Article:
An international conference on a key topic

The present conference will shed light on the multiple relations between young people (defined here as 35 years and under), religion, and processes of globalization in the last 20 years.

The following issues will shape our collective discussion:

  • How is globalization transforming young people’s faith? Does it bring different traditions together within the same space, leading to a relativization or heterogeneity of convictions or, on the contrary, to a desire for greater uniformity or orthodoxy? Does it foster hybridization, cross-fertilization, as well as changes in affiliation?
  • How does globalization affect religious institutions with respect to the way they engage youth? How do "religious entrepreneurs" use the tools of economic globalization to attract young people? Can we identify a "globalization" of religious education systems? Do transnational religious events (e.g. pilgrimages, music tours, or festivals) encourage a spiritual opening to international networks? How are these global meetings formed, sustained, and ritualized?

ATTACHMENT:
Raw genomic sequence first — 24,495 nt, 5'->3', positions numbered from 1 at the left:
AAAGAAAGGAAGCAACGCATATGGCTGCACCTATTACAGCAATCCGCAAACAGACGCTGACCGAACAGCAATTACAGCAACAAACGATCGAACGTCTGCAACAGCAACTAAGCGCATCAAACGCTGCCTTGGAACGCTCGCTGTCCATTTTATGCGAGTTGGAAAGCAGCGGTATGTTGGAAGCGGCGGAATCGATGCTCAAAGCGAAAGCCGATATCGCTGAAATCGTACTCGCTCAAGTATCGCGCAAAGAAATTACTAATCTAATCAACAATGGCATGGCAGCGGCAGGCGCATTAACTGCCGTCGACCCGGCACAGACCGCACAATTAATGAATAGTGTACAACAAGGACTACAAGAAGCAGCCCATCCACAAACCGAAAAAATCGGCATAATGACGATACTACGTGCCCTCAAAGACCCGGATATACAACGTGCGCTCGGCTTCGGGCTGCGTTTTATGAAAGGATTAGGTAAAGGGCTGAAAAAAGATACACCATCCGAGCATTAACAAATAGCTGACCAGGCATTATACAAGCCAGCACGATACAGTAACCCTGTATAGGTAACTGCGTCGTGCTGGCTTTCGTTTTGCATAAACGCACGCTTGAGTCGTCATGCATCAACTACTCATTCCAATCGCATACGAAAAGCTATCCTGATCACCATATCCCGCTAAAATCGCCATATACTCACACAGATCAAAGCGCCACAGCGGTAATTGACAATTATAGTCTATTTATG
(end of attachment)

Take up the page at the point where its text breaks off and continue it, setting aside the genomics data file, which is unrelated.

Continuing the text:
• To what extent are religiously committed young people agents of globalization? Does affiliation to a religion that transcends national borders encourage engagement in "religious internationals,” (Green and Viaene, 2012) and/or produce an imaginary that leads to a consideration of issues on a global scale? (Kaell, 2020).
  • How do levels of technological and media access create, for young people, differing patterns of religious networking and adherence at a global level? Have new technological networks affected young people's relationship to religion? Can we document the emergence of virtual spiritual spaces and digital diasporas?

This workshop asks, from a transnational perspective, what kind of globalization(s) young believers construct, inhabit, and imagine.

The symposium will bring together experts from around the world. It is organized with the support of the Institut universitaire de France, the CRIDAQ, the GSRL, the University of Bordeaux, Concordia University and the LACES

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